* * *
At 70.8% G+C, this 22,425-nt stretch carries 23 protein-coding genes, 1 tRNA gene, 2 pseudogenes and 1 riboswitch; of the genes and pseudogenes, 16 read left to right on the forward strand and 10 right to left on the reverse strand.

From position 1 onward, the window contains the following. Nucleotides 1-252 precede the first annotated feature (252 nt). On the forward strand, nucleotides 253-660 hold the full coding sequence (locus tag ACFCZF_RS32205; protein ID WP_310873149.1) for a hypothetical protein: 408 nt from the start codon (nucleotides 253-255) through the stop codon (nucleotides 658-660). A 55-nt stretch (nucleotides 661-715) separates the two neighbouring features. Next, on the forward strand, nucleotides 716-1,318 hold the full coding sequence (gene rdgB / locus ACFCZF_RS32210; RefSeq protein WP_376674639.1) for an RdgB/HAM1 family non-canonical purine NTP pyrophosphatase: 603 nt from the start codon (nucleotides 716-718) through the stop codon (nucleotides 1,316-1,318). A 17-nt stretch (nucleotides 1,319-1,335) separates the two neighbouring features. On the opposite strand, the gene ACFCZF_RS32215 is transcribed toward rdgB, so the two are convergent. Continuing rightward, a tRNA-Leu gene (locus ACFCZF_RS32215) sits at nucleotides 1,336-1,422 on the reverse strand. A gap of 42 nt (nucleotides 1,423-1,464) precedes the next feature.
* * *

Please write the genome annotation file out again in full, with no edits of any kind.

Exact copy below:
At 70.8% G+C, this 22,425-nt stretch carries 23 protein-coding genes, 1 tRNA gene, 2 pseudogenes and 1 riboswitch; of the genes and pseudogenes, 16 read left to right on the forward strand and 10 right to left on the reverse strand.

From position 1 onward, the window contains the following. Nucleotides 1-252 precede the first annotated feature (252 nt). On the forward strand, nucleotides 253-660 hold the full coding sequence (locus tag ACFCZF_RS32205; protein ID WP_310873149.1) for a hypothetical protein: 408 nt from the start codon (nucleotides 253-255) through the stop codon (nucleotides 658-660). A 55-nt stretch (nucleotides 661-715) separates the two neighbouring features. Next, on the forward strand, nucleotides 716-1,318 hold the full coding sequence (gene rdgB / locus ACFCZF_RS32210; RefSeq protein WP_376674639.1) for an RdgB/HAM1 family non-canonical purine NTP pyrophosphatase: 603 nt from the start codon (nucleotides 716-718) through the stop codon (nucleotides 1,316-1,318). A 17-nt stretch (nucleotides 1,319-1,335) separates the two neighbouring features. On the opposite strand, the gene ACFCZF_RS32215 is transcribed toward rdgB, so the two are convergent. Continuing rightward, a tRNA-Leu gene (locus ACFCZF_RS32215) sits at nucleotides 1,336-1,422 on the reverse strand. A gap of 42 nt (nucleotides 1,423-1,464) precedes the next feature.